Small district ready with model virtual system

Random Lake used online program during snow storm last year, so when Covid-19 closed schools this week all it had to do was ‘flip the switch’

RANDOM LAKE SCHOOL Supt. Mike Trimberger is pictured in front of a screen showing the room in which he is sitting in Wednesday morning. It’s the view that 120 district teachers had during a morning staff “huddle” being held through a Google Meets program the district is utilizing during the coronavirus pandemic and which will allow students to attend classes remotely from home. Sitting next to Trimberger as seen on the screen is Joe Sheehan, executive director of the Sheboygan County Economic Development Corp. Photo by Sam Arendt
Ozaukee Press staff

Like every other school district in the area, the halls of Random Lake School District campus are empty of students.

But those students are still attending classes through a virtual learning system that officials say could serve as a model for the rest of the state.

“By the end of the day we will have 100% access” to the system, Supt. Mike Trimberger told 120 teachers during an early morning staff “virtual huddle” on Wednesday.

It’s a system the district used last year during a snow emergency when students were unable to get to school.

So when it was announced that schools would close in reaction to the Covid-19 pandemic, the RLSD was ready.

“We’re ready to flip the switch,” Trimberger said Friday. “We’re sending everyone home tonight with all their class materials and iPads or laptops. We’re prepping up to go virtual” starting this week, he said.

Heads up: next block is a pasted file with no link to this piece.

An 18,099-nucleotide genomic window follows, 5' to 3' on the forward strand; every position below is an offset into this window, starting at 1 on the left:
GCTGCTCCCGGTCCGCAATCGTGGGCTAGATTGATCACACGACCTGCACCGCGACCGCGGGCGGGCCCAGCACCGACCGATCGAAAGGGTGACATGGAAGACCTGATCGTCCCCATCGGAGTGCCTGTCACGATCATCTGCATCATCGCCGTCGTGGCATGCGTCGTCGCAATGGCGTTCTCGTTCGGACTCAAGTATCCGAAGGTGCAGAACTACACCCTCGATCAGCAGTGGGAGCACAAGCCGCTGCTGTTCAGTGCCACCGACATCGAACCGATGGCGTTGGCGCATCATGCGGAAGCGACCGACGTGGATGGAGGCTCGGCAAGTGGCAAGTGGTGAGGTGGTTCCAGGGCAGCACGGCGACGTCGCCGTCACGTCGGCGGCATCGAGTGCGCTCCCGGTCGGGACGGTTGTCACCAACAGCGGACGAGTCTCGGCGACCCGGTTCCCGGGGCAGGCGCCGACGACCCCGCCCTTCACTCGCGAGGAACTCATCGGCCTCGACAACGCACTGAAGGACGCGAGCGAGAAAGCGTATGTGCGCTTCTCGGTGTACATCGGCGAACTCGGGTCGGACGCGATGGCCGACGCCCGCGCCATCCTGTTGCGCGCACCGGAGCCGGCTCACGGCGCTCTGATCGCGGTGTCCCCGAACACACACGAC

The district is one of the few in Wisconsin already equipped to do so, while many other districts are having to ramp up similar systems on the fly. 

Trimberger put his district’s system on display Wednesday morning for media and local officials.

As they did Wednesday, the entire school staff will meet remotely and then each “building” — elementary, middle and high school staffs — will meet together at least once daily using Google Meets, an online web conferencing program. Then teachers will use the same program to meet with their classes.

“We will have daily communication with our kids,” Trimberger said.

For households where reliable Wi-Fi is a challenge, the district has partnered with Bertram Wireless to provide them with service.

“We have about 15 students with some connectivity issues but we expect those to be ironed out” by end of the day Wednesday, he said.

School kitchen staff will continue preparing breakfasts and lunches and deliver the meals to student households or parents can pick them up at school, Trimberger said.

He told teachers that while the state Department of Public Instruction has waived  required hours of instruction requirements for districts that qualify for exemptions, it’s important to take attendance and make sure students are engaged and doing the work.

“Make sure your students are logged in,” he said.

He said the district is prepared to contact students and parents, including making home visits, to check on students.

He also reminded teachers that building and maintaining relationships with students and staff is a priority.

Sheboygan Economic Development Corp. Executive Director Joe Sheehan, a former superintendent of the Sheboygan Unified School District, who was on hand Wednesday, said the Random Lake staff “turned a challenge into an opportunity” that could have long-lasting effects in education and for the business community.

Trimberger said students will likely remain at home past the middle of April.

“I can almost guarantee you that we will not be back by the end of April,” he told the teachers, noting that the state of Kansas had already canceled classes for the rest of the school year.

“When we look back in 20 years, we’ll see how education has shifted” toward online learning, he said.

“So do everything you can. Kick butt, Have fun,” he said.



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Wisconsin’s largest paid circulation community weekly newspaper. Serving Port Washington, Saukville, Grafton, Fredonia, Belgium, as well as Ozaukee County government. Locally owned and printed in Port Washington, Wisconsin.

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